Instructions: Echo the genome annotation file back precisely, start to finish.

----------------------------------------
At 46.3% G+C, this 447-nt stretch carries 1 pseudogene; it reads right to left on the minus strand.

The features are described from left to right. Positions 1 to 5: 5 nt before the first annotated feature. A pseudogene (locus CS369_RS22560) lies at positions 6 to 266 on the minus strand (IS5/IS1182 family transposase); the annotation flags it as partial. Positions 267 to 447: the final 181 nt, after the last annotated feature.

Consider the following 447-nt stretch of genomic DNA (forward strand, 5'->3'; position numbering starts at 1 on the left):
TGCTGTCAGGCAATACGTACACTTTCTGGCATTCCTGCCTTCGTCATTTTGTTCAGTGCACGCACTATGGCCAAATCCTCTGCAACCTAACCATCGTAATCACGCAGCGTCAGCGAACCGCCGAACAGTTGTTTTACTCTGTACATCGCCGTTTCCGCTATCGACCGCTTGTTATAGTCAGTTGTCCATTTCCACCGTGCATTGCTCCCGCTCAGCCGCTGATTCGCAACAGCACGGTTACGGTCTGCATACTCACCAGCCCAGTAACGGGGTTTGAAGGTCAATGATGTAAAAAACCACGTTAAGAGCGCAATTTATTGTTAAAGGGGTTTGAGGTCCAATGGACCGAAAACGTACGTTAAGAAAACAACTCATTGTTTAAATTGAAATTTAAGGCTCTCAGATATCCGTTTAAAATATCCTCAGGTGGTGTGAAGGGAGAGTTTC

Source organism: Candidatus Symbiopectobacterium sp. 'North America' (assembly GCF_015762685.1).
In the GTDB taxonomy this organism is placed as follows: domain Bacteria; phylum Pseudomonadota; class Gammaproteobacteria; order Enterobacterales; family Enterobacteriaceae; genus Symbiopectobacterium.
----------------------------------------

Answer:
At 46.3% G+C, this 447-nt stretch carries 1 pseudogene; it reads right to left on the minus strand.

The features are described from left to right. Positions 1 to 5: 5 nt before the first annotated feature. A pseudogene (locus CS369_RS22560) lies at positions 6 to 266 on the minus strand (IS5/IS1182 family transposase); the annotation flags it as partial. Positions 267 to 447: the final 181 nt, after the last annotated feature.

Consider the following 447-nt stretch of genomic DNA (forward strand, 5'->3'; position numbering starts at 1 on the left):
TGCTGTCAGGCAATACGTACACTTTCTGGCATTCCTGCCTTCGTCATTTTGTTCAGTGCACGCACTATGGCCAAATCCTCTGCAACCTAACCATCGTAATCACGCAGCGTCAGCGAACCGCCGAACAGTTGTTTTACTCTGTACATCGCCGTTTCCGCTATCGACCGCTTGTTATAGTCAGTTGTCCATTTCCACCGTGCATTGCTCCCGCTCAGCCGCTGATTCGCAACAGCACGGTTACGGTCTGCATACTCACCAGCCCAGTAACGGGGTTTGAAGGTCAATGATGTAAAAAACCACGTTAAGAGCGCAATTTATTGTTAAAGGGGTTTGAGGTCCAATGGACCGAAAACGTACGTTAAGAAAACAACTCATTGTTTAAATTGAAATTTAAGGCTCTCAGATATCCGTTTAAAATATCCTCAGGTGGTGTGAAGGGAGAGTTTC

Source organism: Candidatus Symbiopectobacterium sp. 'North America' (assembly GCF_015762685.1).
In the GTDB taxonomy this organism is placed as follows: domain Bacteria; phylum Pseudomonadota; class Gammaproteobacteria; order Enterobacterales; family Enterobacteriaceae; genus Symbiopectobacterium.